II.

Petitioners claim that when FERC reversed its position on rehearing, it changed course without any real explanation. According to petitioners, North Penn stated broadly that pipelines could not pass on to their customers, through the PGA mechanism, penalty fees incurred under suppliers' tariffs because those fees were not "gas costs." Indeed, in its initial order in this...

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  • Muwekma Ohlone Tribe v. Kempthorne, Civil Action No. 03-1231(RBW).
    • United States
    • United States District Courts. United States District Court (Columbia)
    • September 21, 2006
    ...court.") (internal quotation marks and citation omitted). As the District of Columbia Circuit stated in Phila. Gas Works v. FERC, 989 F.2d 1246 (D.C.Cir. 1993), in finding that the Federal Energy Regulatory Commission ("FERC") failed to explain its actions in sufficient For FERC to utter th......
  • Checkosky v. S.E.C., Nos. 92-1396
    • United States
    • U.S. Court of Appeals — District of Columbia Circuit
    • May 20, 1994
    ...(which we do) for the Commission to clarify its position before we substantively review the order. See Philadelphia Gas Works v. FERC, 989 F.2d 1246, 1251 Savin Corporation, a publicly traded company that for many years had successfully marketed photocopiers built by other companies, decide......
  • County of LA. v. Shalala, No. 98-5254
    • United States
    • United States Courts of Appeals. United States Court of Appeals (District of Columbia)
    • October 1, 1999
    ...to articulate, if possible, a better explanation. See Bechtel v. FCC, 10 F.3d 875, 887 (D.C. Cir. 1993);Philadelphia Gas Works v. FERC, 989 F.2d 1246, 1251 (D.C. Cir. 1993); Sullivan Indus. v. NLRB, 957 F.2d 890, 905 n.12 (D.C. Cir. 1992); Tex Tin Corp. v. EPA, 935 F.2d 1321, 1324 (D.C. Cir......
  • Verizon New Eng. Inc. v. Nat'l Labor Relations Bd., No. 15-1062
    • United States
    • United States Courts of Appeals. United States Court of Appeals (District of Columbia)
    • June 21, 2016
    ...our own interpretation of what Board “orders do not say” when the Agency itself has not subsequently done so. Phila. Gas Works v. FERC , 989 F.2d 1246, 1250–51 (D.C. Cir. 1993) (“FERC, not we (or FERC's appellate lawyers), must” perform task); see also SEC v. Chenery Corp. , 318 U.S. 80, 88......
  • Request a trial to view additional results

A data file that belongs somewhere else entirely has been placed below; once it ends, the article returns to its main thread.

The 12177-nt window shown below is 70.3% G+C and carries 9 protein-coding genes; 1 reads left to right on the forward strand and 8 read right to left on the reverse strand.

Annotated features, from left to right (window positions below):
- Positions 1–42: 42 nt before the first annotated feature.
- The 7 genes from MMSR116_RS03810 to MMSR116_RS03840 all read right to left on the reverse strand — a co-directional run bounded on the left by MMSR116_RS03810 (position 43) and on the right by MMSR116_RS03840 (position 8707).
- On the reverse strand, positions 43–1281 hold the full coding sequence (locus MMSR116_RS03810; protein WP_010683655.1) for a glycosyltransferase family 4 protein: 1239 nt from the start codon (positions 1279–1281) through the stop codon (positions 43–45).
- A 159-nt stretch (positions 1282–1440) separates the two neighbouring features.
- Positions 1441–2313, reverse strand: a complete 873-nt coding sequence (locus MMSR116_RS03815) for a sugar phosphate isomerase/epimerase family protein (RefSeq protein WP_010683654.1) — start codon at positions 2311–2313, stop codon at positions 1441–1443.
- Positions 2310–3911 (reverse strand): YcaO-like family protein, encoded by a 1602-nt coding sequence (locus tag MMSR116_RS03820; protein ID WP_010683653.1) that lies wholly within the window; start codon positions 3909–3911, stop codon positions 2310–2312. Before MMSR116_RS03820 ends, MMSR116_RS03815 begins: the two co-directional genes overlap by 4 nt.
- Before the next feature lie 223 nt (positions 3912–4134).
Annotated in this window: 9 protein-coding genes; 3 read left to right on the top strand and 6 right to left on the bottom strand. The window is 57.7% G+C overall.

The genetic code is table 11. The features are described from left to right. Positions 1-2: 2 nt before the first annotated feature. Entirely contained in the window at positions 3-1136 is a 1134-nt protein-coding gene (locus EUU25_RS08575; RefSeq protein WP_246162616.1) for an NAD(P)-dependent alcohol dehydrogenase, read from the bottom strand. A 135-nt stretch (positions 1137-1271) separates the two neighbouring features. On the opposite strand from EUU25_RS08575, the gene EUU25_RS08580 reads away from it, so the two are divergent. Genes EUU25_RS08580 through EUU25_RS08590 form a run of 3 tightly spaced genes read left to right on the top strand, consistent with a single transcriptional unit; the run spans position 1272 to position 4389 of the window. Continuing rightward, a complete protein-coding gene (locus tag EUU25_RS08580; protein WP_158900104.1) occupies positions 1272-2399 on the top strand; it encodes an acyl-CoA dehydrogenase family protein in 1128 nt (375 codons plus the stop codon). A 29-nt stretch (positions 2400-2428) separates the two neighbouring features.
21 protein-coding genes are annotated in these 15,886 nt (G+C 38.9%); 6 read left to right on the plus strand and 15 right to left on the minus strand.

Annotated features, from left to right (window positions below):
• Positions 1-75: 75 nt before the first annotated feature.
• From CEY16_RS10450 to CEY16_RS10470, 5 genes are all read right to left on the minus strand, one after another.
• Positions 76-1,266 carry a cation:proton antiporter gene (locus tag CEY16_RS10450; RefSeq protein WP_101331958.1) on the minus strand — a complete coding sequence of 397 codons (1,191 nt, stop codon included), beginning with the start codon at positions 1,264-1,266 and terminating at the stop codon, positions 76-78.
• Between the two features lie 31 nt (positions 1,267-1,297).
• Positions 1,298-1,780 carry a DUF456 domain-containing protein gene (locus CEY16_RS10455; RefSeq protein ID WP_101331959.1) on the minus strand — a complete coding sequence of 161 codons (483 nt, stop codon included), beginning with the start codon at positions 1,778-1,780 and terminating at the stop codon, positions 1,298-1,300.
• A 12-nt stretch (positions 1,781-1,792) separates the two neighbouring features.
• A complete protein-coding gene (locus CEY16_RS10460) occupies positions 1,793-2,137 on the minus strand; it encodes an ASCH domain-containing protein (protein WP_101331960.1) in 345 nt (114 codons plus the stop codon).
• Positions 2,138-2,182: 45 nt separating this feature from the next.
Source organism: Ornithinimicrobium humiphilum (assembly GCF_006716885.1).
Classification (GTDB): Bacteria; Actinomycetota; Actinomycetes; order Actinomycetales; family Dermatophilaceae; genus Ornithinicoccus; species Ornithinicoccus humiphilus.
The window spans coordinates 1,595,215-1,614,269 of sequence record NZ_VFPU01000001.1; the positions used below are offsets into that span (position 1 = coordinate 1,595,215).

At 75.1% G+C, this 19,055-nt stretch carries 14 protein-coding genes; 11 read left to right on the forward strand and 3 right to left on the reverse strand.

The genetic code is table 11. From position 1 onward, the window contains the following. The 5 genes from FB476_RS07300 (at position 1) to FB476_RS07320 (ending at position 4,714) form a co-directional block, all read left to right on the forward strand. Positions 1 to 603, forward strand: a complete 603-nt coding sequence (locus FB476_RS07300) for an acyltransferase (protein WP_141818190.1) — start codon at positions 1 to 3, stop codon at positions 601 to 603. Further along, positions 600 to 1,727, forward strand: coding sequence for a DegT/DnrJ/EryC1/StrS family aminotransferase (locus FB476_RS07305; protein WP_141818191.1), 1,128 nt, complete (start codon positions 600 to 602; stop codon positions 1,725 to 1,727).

13 cases
  • Muwekma Ohlone Tribe v. Kempthorne, Civil Action No. 03-1231(RBW).
    • United States
    • United States District Courts. United States District Court (Columbia)
    • September 21, 2006
    ...court.") (internal quotation marks and citation omitted). As the District of Columbia Circuit stated in Phila. Gas Works v. FERC, 989 F.2d 1246 (D.C.Cir. 1993), in finding that the Federal Energy Regulatory Commission ("FERC") failed to explain its actions in sufficient For FERC to utter th......
  • Checkosky v. S.E.C., Nos. 92-1396
    • United States
    • U.S. Court of Appeals — District of Columbia Circuit
    • May 20, 1994
    ...(which we do) for the Commission to clarify its position before we substantively review the order. See Philadelphia Gas Works v. FERC, 989 F.2d 1246, 1251 Savin Corporation, a publicly traded company that for many years had successfully marketed photocopiers built by other companies, decide......
  • County of LA. v. Shalala, No. 98-5254
    • United States
    • United States Courts of Appeals. United States Court of Appeals (District of Columbia)
    • October 1, 1999
    ...to articulate, if possible, a better explanation. See Bechtel v. FCC, 10 F.3d 875, 887 (D.C. Cir. 1993);Philadelphia Gas Works v. FERC, 989 F.2d 1246, 1251 (D.C. Cir. 1993); Sullivan Indus. v. NLRB, 957 F.2d 890, 905 n.12 (D.C. Cir. 1992); Tex Tin Corp. v. EPA, 935 F.2d 1321, 1324 (D.C. Cir......
  • Verizon New Eng. Inc. v. Nat'l Labor Relations Bd., No. 15-1062
    • United States
    • United States Courts of Appeals. United States Court of Appeals (District of Columbia)
    • June 21, 2016
    ...our own interpretation of what Board “orders do not say” when the Agency itself has not subsequently done so. Phila. Gas Works v. FERC , 989 F.2d 1246, 1250–51 (D.C. Cir. 1993) (“FERC, not we (or FERC's appellate lawyers), must” perform task); see also SEC v. Chenery Corp. , 318 U.S. 80, 88......
  • Request a trial to view additional results